The hormone DHEA naturally occurs in the body, but levels decrease as we age. DHEA supplements can be bought over the counter. They have helped slow the progression of Alzheimer's disease, Parkinson's, and arthritis. Now doctors at the Texas Fertility Center are studying the impact of DHEA on women trying to get pregnant. Dr. Natalie Burger, a physician at Texas Fertility Center, has implemented the DHEA supplement among dozens of patients pursuing IVF on a trial basis.
A growing number of U.S. women appear to be opting for intrauterine devices (IUDs) as their birth control method, with the number more than doubling in just two years in one study. Researchers, whose findings were published in the journal Fertility & Sterility, said this is good news, since IUDs and contraceptive implants are the most effective forms of reversible birth control. When IUDs first came out, there were concerns - later disproved - that they might raise the risk of pelvic infection and jeopardize women's future fertility.
Given the state of the economy, lower cost alternatives to in vitro fertilization appear to be gaining favor, spurring a look back into history at the potential for superovulation and intrauterine insemination to achieve pregnancy in infertile couples.
A new study finds that women spent the maximum time and money on their appearance, grooming and shopping during their most fertile time (roughly day eight to 15 of a 28-day cycle). Food consumption was found to be lowest during the fertility days and the appetites were found to be the maximum in the luteal or infertile phase of their menstrual cycle (roughly day 16 to 28 of a 28-day cycle). Also, researchers noted that women craved for high calorie food during their non fertile time.
Sperm with damaged DNA are more likely to cause spontaneous pregnancy loss, report researchers. However, it should be possible to reduce such losses during assisted conception if sperm are screened for DNA damage before injection, they say. In a meta-analysis of data from 16 studies, a significant relationship was found between having a high frequency of sperm with elevated DNA damage and miscarriage among 2,969 couples who conceived either spontaneously or via assisted conception.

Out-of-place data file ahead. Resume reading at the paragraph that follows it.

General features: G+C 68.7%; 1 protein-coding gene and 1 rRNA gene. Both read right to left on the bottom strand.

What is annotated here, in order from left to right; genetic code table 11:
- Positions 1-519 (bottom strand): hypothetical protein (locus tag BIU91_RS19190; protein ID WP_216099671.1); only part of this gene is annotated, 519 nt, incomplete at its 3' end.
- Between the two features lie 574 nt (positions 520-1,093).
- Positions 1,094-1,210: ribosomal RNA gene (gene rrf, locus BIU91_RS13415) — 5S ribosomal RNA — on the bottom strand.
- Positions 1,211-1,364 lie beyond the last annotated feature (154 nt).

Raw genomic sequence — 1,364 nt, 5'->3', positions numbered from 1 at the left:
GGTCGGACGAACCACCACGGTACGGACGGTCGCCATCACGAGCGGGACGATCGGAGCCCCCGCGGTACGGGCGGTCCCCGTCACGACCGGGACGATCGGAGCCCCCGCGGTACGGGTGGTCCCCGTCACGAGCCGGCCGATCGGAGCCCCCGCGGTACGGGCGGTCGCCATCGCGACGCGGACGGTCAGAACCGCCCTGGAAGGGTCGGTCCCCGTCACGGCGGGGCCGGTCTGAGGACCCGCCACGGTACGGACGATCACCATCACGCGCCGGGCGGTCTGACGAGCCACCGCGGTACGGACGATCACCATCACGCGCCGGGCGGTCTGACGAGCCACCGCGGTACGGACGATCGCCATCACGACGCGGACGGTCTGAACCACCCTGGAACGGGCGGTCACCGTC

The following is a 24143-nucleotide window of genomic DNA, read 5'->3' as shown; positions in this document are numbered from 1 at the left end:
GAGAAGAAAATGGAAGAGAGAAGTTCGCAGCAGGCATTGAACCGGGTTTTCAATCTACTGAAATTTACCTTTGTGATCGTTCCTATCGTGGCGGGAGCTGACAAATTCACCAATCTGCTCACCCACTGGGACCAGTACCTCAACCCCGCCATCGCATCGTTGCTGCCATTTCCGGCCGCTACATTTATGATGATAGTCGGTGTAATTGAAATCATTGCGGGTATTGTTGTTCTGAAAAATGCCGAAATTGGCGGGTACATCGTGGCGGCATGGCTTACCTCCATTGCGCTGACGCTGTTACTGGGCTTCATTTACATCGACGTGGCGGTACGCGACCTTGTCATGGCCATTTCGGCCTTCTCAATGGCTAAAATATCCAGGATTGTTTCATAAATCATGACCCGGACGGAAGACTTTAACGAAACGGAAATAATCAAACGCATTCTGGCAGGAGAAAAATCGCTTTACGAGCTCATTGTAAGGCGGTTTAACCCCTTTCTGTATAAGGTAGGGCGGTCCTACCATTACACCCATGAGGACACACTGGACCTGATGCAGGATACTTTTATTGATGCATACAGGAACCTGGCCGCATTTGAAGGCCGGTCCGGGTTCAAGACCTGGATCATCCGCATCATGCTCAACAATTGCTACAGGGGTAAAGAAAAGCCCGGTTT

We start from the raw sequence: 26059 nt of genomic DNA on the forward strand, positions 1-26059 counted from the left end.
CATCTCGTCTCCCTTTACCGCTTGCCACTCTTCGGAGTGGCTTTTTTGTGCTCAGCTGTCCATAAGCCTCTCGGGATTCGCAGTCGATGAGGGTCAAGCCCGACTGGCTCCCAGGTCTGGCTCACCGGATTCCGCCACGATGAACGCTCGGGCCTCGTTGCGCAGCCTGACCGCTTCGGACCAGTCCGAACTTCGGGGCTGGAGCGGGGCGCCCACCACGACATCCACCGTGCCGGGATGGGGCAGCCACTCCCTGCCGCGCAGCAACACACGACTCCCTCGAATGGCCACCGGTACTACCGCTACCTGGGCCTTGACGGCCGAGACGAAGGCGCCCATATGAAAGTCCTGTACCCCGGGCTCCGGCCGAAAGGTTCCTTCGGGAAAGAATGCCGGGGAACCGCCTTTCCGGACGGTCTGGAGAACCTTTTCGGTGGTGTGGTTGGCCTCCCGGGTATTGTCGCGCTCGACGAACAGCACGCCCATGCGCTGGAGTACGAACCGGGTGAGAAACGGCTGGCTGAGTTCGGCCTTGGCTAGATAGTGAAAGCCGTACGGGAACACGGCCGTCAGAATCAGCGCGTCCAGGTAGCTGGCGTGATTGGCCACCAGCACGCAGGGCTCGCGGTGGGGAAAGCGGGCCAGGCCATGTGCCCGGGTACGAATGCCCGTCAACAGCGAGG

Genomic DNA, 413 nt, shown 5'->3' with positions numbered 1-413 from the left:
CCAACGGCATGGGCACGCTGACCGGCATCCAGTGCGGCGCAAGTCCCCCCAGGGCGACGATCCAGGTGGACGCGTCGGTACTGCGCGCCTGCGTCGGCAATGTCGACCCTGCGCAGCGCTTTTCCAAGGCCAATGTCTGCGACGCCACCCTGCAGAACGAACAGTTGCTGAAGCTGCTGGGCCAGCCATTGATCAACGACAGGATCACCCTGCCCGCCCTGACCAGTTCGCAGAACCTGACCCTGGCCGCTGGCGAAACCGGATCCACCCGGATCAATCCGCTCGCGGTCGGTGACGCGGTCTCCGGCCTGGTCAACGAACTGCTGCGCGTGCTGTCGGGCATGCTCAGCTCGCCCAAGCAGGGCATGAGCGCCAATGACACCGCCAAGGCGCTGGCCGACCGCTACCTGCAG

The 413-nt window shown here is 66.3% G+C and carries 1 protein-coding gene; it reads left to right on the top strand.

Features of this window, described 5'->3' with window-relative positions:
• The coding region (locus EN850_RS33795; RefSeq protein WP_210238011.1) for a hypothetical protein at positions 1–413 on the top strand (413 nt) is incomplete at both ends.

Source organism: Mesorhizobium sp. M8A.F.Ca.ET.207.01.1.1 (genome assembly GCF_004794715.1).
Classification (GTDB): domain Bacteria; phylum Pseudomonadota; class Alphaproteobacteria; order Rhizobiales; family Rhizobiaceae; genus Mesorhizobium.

The future of pregnant women in the United States will significantly change Aug. 1. That is when the new health care law, the Affordable Care Act, will require insurance providers and Medicaid to cover clinical preventative services for women, including prenatal care, all without charging a co-pay, co-insurance or a deductible.As the U.S. maternal mortality rate continues to increase, this new health care law could offer improvements in preventative care for women. Yet, definitive answers to why more American mothers are dying remain scarce.
Forget the polls. The gauge of success in this year's presidential election could come down to another indicator -- how many Americans are making babies. The fertility rate has long been linked by economists to the health of the economy. It's unclear what that rate will be come election day -- but right now, projections show confidence is down in an historic way. If the trend holds, it's another sign that President Obama will have to counter a pessimistic mood to win a second term.
Dr. Anthony Caruso, A Chicago reproductive endocrinologist and doctor at Alexian Brothers Medical Center in Elk Grove Village, has proposed opening the St. Anne Center for Reproductive Health. The center would be one of a handful of clinics in the United States that helps couples struggling to have children within the Ethical and Religious Directives for Catholic Health Care Services. It would not offer in vitro fertilization (IVF), artificial insemination or certain medicines often prescribed as a course of treatment.
Twenty-somethings who postponed having babies because of the poor economy are still hesitant to jump in to parenthood — an unexpected consequence that has dropped the USA's birthrate to its lowest point in 25 years. The fertility rate is not expected to rebound for at least two years and could affect birthrates for years to come, according to Demographic Intelligence, a Charlottesville, Va., company that produces quarterly birth forecasts for consumer products and pharmaceutical giants such as Pfizer and Procter & Gamble.
Carolyn Savage knows more than most about the moral and ethical quandaries of in-vitro fertilization. An IVF clinic mistake left her impregnated with another couple's child; she carried that child to term and gave him up to his biological parents, knowing that would have to be her last pregnancy for medical reasons. Later, she became the mother of twins through a surrogate. The mom of five reflects on how much has changed, and how much hasn't, since the first "test tube baby" was born 34 years ago today.